What started as a harrowing experience for a beloved family pet ended in what her owner is calling a miracle.
Lady, a 9-year-old yellow Labrador, was rescued with minimal injuries after falling off a ledge at the Pennsylvania Grand Canyon on June 23.
“We think of her as one of our children,” said Sarah Jackson, Lady’s owner, of Saint Clair. “We always include her in family time and trips and we often take her for walks and hikes in the mountains.”
Jackson’s family has a cabin around Wellsboro and they’ve visited the canyon with Lady in the past. She explained that her parents were visiting the Colton Point side of the canyon on June 23 while dog sitting Lady at the cabin. Around 9:15 a.m., the dog caught scent of something, ran, slipped through a guardrail and fell about 40 feet before rolling and sliding halfway down the canyon.
She said her parents called for Lady but got no response. Due to having poor cell phone service, they drove to a DCNR maintenance building, where a staff member made the emergency calls. Jackson’s mom returned to the site.
“She began calling for Lady again and this time Lady barked in response. My mom immediately called my dad who was still at the maintenance building to report Lady was alive. In an area she shouldn’t have been able to get cell reception, she got through,” said Jackson.
DCNR forest rangers, park rangers and Wellsboro Fire Department personnel responded to the scene. Jackson said forest rangers climbed up the side of the mountain to where Lady was trapped.
Brian Caldwell, chief DCNR ranger of the Tioga State Forest, said the rescue was a great collaborative effort. Park ranger Henry Brooks guided a team to the bottom of the vista where Lady fell. Forester Tom Oliver was the one who found her.
“Tom came across her in tall weeds only about 300-400 yards from the bottom,” said Caldwell. “She fell probably 40-50 feet straight down and rolled several hundred feet until she came to rest where she was found. It’s hard to comprehend how far she fell. I’m shocked she wasn’t seriously injured.”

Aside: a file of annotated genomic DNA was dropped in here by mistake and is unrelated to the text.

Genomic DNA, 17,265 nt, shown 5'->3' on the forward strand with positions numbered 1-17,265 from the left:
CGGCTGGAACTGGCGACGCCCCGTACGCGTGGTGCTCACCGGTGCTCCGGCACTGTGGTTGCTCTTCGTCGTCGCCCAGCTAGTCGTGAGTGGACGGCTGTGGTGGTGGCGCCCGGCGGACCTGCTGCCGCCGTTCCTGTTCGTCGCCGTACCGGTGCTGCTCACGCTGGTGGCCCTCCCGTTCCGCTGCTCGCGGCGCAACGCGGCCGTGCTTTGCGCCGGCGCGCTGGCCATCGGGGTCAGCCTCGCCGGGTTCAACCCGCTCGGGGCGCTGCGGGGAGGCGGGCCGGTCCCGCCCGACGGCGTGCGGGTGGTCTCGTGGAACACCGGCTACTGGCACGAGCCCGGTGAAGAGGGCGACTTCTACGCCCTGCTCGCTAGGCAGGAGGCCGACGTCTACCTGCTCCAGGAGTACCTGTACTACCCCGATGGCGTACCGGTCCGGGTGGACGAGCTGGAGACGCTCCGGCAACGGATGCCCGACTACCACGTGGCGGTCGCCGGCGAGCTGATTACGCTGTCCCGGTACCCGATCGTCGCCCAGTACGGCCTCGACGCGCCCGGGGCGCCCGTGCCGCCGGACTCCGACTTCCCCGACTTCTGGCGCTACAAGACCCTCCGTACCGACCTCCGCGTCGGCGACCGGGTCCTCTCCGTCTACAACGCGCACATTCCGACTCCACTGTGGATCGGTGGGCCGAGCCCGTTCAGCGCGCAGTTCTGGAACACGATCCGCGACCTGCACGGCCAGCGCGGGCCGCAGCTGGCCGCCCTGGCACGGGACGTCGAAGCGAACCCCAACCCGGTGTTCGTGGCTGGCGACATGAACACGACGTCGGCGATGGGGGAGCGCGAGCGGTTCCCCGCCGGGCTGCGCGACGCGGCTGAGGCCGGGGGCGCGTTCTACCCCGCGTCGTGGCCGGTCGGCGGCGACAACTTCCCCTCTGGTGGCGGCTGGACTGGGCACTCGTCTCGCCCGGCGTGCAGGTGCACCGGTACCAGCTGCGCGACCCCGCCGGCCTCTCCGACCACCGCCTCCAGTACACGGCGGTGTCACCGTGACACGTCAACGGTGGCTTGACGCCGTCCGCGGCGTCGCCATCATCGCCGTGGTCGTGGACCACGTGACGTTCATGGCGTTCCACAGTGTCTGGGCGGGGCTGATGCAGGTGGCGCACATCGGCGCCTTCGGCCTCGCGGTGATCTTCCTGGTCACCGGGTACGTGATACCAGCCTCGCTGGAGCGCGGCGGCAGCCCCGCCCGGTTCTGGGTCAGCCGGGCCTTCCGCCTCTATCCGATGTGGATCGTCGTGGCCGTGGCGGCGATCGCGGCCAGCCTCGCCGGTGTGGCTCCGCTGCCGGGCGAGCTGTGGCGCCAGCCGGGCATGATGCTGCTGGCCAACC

Caldwell said Oliver comforted Lady, then he and others crafted a stretcher from T-shirt and branches.
“It’s more for people than animals, but it works,” said Caldwell. “Every three years or so we do a week-long training search for people. Nearly all our people are trained as search responders or search managers.”
He added that his department receives calls for people lost or stuck in the canyon several times a year, but seldom for dogs. In nearly 20 years with DCNR, Caldwell has only seen two or three such calls, but none fell as far as Lady and were rescued by repelling a short distance from the top of the canyon.
Caldwell said the team carried Lady on the stretcher down the mountain, across Pine Creek and to the Rail Trail. That’s where Caldwell, Jackson’s parents and an ambulance were waiting when they were reunited shortly after noon. Lady was taken to Grand Canyon Veterinary Hospital in Wellsboro where no major injuries were discovered and was released the next day.
“They couldn’t believe she didn’t have any serious injuries. She sustained a cut on her paw and had a few small contusions on her lung,” said Jackson. “This experience was a true miracle. We believe God preserved her life and protected her rescuers because they risked their lives to save our Lady. We are so grateful to the DCNR rangers and staff, the Wellsboro Fire Department and ambulance and the veterinary hospital.”
She added, “Lady is back to her old self. You can’t tell anything ever happened.”